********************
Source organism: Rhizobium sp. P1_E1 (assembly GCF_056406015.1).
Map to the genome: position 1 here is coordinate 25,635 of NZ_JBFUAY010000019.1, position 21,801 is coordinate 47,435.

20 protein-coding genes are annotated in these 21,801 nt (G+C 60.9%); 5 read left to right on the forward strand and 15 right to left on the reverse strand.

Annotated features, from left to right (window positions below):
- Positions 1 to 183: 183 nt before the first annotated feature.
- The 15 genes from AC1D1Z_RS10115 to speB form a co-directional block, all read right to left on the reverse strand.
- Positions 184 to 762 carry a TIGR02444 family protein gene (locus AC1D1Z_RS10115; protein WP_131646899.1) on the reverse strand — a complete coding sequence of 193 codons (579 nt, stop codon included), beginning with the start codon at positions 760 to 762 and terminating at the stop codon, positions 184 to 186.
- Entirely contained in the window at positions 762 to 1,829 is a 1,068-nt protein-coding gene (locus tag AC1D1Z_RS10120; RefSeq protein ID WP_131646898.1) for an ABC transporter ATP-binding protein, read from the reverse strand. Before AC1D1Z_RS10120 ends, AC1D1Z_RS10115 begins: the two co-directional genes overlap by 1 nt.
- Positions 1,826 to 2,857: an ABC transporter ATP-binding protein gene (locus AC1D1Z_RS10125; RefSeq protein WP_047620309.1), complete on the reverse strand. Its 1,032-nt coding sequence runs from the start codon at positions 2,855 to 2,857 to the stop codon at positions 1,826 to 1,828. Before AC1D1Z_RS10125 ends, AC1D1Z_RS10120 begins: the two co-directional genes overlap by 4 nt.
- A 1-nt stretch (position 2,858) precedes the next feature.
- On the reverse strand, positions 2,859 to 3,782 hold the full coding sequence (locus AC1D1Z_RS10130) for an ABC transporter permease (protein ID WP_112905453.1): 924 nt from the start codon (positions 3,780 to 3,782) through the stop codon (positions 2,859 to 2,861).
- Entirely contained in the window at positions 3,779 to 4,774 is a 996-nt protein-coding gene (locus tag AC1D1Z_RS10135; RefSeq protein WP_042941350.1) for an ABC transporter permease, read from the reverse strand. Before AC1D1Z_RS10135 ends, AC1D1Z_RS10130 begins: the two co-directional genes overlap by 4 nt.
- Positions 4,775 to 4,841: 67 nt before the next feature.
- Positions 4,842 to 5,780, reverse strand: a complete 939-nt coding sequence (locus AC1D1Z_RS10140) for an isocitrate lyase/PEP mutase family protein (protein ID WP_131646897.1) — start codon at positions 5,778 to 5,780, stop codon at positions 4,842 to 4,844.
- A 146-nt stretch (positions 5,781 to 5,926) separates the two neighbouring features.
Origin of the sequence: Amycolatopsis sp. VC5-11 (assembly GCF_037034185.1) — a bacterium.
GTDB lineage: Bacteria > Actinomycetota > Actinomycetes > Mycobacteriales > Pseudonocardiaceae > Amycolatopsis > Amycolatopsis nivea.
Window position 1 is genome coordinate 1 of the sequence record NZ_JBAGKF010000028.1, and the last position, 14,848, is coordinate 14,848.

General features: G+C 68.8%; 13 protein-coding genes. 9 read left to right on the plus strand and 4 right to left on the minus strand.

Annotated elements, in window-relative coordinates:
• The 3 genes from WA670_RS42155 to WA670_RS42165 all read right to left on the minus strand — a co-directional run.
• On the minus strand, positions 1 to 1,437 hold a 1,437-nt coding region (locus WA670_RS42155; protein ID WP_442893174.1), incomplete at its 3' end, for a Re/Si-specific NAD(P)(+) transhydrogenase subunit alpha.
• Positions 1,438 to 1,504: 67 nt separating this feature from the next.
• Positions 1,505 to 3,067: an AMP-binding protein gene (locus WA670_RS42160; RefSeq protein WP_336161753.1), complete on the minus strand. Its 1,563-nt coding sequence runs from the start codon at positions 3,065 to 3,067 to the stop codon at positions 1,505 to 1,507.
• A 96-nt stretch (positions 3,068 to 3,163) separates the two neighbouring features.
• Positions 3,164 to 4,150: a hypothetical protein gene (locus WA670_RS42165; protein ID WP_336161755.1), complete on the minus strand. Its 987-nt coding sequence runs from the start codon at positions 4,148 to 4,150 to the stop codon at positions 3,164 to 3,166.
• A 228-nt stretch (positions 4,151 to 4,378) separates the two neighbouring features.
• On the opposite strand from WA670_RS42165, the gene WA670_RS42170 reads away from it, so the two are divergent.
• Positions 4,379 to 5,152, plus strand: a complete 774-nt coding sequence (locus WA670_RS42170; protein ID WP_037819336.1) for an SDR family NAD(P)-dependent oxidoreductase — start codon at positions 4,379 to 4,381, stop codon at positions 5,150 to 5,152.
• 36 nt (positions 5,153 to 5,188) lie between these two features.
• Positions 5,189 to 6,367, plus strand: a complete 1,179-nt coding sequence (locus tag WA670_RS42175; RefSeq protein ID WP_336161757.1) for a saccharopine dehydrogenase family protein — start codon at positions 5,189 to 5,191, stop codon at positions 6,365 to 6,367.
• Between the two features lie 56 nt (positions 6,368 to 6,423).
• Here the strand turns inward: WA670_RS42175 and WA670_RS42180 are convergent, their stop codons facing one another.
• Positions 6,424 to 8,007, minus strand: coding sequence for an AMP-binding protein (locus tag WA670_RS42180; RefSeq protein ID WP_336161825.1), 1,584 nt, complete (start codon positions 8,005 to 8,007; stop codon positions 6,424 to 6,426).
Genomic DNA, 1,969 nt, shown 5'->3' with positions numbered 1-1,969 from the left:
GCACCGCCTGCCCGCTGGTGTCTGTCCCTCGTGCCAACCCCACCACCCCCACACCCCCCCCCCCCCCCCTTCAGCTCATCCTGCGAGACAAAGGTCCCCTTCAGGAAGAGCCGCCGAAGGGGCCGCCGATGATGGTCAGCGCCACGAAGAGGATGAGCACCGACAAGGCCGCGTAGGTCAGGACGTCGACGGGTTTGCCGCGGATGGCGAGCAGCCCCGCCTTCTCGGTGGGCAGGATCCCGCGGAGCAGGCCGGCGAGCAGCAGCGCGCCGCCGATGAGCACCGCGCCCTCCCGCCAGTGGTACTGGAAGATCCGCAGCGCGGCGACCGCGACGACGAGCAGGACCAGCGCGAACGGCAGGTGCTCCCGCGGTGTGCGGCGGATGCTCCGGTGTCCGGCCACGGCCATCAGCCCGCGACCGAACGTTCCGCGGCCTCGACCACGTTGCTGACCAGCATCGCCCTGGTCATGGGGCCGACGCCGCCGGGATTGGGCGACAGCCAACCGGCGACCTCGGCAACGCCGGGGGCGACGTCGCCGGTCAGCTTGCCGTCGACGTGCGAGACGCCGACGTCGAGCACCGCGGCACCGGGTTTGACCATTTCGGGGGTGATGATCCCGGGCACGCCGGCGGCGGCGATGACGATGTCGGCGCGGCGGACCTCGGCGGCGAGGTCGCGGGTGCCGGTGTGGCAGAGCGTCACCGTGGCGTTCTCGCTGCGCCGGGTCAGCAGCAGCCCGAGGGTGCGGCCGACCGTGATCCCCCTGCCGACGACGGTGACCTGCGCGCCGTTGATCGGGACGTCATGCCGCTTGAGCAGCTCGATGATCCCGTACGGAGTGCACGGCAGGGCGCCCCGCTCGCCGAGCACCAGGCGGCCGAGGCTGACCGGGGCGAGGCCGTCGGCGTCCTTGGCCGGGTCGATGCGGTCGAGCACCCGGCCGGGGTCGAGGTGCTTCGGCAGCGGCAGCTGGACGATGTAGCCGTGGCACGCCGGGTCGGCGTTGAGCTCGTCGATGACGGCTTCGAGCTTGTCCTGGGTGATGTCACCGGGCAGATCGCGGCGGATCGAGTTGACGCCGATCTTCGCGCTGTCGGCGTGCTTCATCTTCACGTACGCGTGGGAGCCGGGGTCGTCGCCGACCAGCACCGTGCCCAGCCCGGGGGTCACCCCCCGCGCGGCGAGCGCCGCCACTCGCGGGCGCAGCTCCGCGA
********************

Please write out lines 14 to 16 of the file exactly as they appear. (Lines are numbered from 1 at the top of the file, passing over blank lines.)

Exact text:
- Positions 4,842 to 5,780, reverse strand: a complete 939-nt coding sequence (locus AC1D1Z_RS10140) for an isocitrate lyase/PEP mutase family protein (protein ID WP_131646897.1) — start codon at positions 5,778 to 5,780, stop codon at positions 4,842 to 4,844.
- A 146-nt stretch (positions 5,781 to 5,926) separates the two neighbouring features.
Origin of the sequence: Amycolatopsis sp. VC5-11 (assembly GCF_037034185.1) — a bacterium.